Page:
Little hope of Turkish diplomatic success
Many experts say it’s a lost cause. Political scientist and Russia expert Aydin Sezer is one. In his view, it is impossible for Erdogan to act as fair mediator because Turkey is a member of NATO and thus already has a position, namely that of NATO. Moreover, he says, Moscow has ignored all of Ankara’s proposals to date.
Ragip Kutay Karaca, professor of international relations at Istanbul Aydin University, does not have much faith in Erdogan’s chances of success either. The president expressly promised Turkey’s whole-hearted support for Kyiv during the last Turkey-Ukraine summit, where he once again refused to recognize Russian claims to Crimea. Beyond that, the Turkish president likes to present himself as protecting Crimea’s Tatars, proudly reporting on mosques and housing projects for them.
Moscow is likely also angered by Turkey providing Ukraine with combat drones. Putin criticized the situation a few weeks ago, reporting that Turkish drones had been sighted in the Donbass where they were being deployed against pro-Russian forces — that is, separatists.
Furthermore, Putin accused Turkey of being too supportive of Kyiv and called on Ankara to reassess its foreign policy.
The need for Russian gas
Relations between Turkey and Russia are complicated. A NATO member, Turkey buys — despite protests from NATO and the US — Russian air defense systems to protect itself. But on Libya, Syria, Nagorno-Karabakh and Ukraine, Turkey is in the camp opposing Russia.
The two maintain good business relations though and Turkey is also entirely dependent on Russian gas. Turkey imports nearly all of its energy from abroad. Of its annual consumption of 48.1 billion cubic meters (1.7 trillion cubic feet), Turkey buys 33.6 billion cubic meters of it from Moscow. Last week, the degree to which Turkey depends on foreign energy became glaringly apparent when a technical problem forced Iran to stop fuel deliveries. The result: Turkish industrial production was at a standstill for days.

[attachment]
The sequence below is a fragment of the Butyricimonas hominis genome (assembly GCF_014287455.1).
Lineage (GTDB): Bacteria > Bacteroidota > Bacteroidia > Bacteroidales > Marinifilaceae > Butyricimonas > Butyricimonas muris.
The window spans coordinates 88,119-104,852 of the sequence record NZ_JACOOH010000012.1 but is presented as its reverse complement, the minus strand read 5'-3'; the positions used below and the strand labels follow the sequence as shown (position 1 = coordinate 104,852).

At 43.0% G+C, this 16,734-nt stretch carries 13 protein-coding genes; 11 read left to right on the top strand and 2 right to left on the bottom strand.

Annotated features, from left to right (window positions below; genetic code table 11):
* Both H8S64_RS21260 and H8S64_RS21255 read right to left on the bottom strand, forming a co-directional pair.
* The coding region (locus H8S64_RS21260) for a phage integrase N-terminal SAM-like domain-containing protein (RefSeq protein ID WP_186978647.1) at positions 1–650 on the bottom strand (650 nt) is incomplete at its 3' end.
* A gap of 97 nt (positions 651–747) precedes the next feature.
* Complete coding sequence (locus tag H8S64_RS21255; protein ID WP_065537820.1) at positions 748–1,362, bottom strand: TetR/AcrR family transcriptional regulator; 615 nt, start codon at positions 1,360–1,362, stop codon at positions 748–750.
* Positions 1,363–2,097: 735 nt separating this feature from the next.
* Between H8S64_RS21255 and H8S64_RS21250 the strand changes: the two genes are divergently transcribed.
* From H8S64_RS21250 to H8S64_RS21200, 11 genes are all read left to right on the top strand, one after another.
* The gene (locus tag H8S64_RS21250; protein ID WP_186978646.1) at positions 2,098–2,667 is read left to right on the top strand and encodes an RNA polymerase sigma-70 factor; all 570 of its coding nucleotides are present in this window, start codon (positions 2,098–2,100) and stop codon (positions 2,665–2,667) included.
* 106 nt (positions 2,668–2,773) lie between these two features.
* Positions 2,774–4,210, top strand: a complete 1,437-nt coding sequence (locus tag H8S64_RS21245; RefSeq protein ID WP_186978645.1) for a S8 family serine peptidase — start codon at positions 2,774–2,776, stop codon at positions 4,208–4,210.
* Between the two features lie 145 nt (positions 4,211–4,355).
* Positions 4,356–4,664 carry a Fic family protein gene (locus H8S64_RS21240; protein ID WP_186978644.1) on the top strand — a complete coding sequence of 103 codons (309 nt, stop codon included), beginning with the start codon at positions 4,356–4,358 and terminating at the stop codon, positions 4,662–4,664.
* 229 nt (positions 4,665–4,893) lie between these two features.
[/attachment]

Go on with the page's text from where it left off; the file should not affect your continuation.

That is why people like Mehmet Dogan, CEO of energy provider GazDay, are concerned: “Let’s take the worst case scenario,” he says as he describes what he sees happening to Turkey. “Should the conflict escalate this summer and Russia turn off the gas, prices would skyrocket. Then we would have to switch to costlier liquid gas,” he says. But if the same situation were to unfold during the winter says Dogan, “We’re done for.”
But it isn’t just energy that makes Turkey so dependent, its tourist industry also needs Russia, which sends lots of visitors. Russia is also a key sales market, especially for Turkish agricultural products.
Close business ties with Ukraine
But Ukraine, too, is becoming more important for Turkey. Burak Pehlivan, chairman of the International Turkish Ukrainian Business Association and a resident of Kyiv for the past 12 years, says that in 2020, Turkish companies were huge investors in Ukraine. Pehlivan, who offers daily reports of the state of business relations in his Telegram newsletter, says that according to his figures, Turkish-Ukrainian trade volume hit $7.5 billion (€6.6 billion) last year.
That is why Ankara is desperately trying to hinder any further escalation of the current crisis. For the country’s already hobbled economy could suffer even greater damage and torpedo President Erdogan’s plans to use low interest rates to attract foreign investors to Turkey.
Erdogan will no doubt stand in solidarity with his Ukrainian counterpart Volodymyr Zelenskiy. Still it is not his Ukraine trip that is key, but what happens when he gets home to greet the Russian president. Whether Putin is willing to give Turkey a chance to mediate and if so, at what price, remains to be seen